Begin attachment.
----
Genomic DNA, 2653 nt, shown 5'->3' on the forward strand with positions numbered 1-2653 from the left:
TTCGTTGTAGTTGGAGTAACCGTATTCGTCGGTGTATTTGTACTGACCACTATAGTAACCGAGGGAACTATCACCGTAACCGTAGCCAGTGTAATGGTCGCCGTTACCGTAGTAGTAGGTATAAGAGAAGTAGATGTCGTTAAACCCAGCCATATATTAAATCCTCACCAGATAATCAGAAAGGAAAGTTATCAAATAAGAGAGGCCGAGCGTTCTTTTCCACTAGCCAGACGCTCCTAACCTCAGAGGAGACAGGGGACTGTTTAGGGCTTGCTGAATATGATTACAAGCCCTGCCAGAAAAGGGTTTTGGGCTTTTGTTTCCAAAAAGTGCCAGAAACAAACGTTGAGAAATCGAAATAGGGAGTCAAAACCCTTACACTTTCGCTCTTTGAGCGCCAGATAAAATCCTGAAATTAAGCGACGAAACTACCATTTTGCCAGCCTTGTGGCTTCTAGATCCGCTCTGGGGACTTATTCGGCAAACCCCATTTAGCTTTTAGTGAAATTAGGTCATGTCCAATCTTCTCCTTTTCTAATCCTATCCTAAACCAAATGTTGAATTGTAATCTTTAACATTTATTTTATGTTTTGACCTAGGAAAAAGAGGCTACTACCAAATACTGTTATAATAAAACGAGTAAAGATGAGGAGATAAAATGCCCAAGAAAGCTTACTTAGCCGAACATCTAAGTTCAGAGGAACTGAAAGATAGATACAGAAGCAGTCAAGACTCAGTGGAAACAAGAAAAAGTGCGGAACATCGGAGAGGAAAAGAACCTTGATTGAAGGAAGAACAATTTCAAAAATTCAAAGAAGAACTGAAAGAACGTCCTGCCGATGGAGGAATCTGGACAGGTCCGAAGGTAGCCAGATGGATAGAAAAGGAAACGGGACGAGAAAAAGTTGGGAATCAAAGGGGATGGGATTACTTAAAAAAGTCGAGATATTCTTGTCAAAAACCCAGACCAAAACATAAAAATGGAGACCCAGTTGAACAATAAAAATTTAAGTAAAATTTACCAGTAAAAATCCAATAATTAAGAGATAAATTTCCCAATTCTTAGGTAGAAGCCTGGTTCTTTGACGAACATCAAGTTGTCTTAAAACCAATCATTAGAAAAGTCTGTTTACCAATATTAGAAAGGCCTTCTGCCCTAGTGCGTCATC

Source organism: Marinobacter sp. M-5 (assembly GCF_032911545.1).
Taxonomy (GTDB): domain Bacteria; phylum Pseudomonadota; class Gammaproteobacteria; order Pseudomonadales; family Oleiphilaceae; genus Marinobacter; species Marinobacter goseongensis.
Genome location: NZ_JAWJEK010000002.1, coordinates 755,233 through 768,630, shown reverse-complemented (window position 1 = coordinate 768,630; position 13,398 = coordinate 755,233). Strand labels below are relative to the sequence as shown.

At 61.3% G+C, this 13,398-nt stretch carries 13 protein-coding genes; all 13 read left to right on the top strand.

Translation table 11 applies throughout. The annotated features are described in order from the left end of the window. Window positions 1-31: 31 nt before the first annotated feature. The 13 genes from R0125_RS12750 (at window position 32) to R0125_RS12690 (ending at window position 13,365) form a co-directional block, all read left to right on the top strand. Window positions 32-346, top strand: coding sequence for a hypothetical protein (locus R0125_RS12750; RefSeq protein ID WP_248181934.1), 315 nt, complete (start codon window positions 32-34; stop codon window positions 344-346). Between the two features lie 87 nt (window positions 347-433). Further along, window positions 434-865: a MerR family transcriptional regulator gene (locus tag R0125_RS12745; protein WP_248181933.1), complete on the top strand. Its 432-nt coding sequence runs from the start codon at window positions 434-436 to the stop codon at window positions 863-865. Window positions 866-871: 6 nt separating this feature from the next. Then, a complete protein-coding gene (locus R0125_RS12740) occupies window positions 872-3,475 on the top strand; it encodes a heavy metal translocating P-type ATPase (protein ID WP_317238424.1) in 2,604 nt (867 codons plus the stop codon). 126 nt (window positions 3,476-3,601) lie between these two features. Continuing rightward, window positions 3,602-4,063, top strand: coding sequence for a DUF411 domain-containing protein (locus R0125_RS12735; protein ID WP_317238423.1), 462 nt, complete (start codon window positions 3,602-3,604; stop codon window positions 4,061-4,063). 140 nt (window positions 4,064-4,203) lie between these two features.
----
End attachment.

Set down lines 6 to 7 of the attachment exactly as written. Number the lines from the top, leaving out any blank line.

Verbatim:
At 61.3% G+C, this 13,398-nt stretch carries 13 protein-coding genes; all 13 read left to right on the top strand.

Translation table 11 applies throughout. The annotated features are described in order from the left end of the window. Window positions 1-31: 31 nt before the first annotated feature. The 13 genes from R0125_RS12750 (at window position 32) to R0125_RS12690 (ending at window position 13,365) form a co-directional block, all read left to right on the top strand. Window positions 32-346, top strand: coding sequence for a hypothetical protein (locus R0125_RS12750; RefSeq protein ID WP_248181934.1), 315 nt, complete (start codon window positions 32-34; stop codon window positions 344-346). Between the two features lie 87 nt (window positions 347-433). Further along, window positions 434-865: a MerR family transcriptional regulator gene (locus tag R0125_RS12745; protein WP_248181933.1), complete on the top strand. Its 432-nt coding sequence runs from the start codon at window positions 434-436 to the stop codon at window positions 863-865. Window positions 866-871: 6 nt separating this feature from the next. Then, a complete protein-coding gene (locus R0125_RS12740) occupies window positions 872-3,475 on the top strand; it encodes a heavy metal translocating P-type ATPase (protein ID WP_317238424.1) in 2,604 nt (867 codons plus the stop codon). 126 nt (window positions 3,476-3,601) lie between these two features. Continuing rightward, window positions 3,602-4,063, top strand: coding sequence for a DUF411 domain-containing protein (locus R0125_RS12735; protein ID WP_317238423.1), 462 nt, complete (start codon window positions 3,602-3,604; stop codon window positions 4,061-4,063). 140 nt (window positions 4,064-4,203) lie between these two features.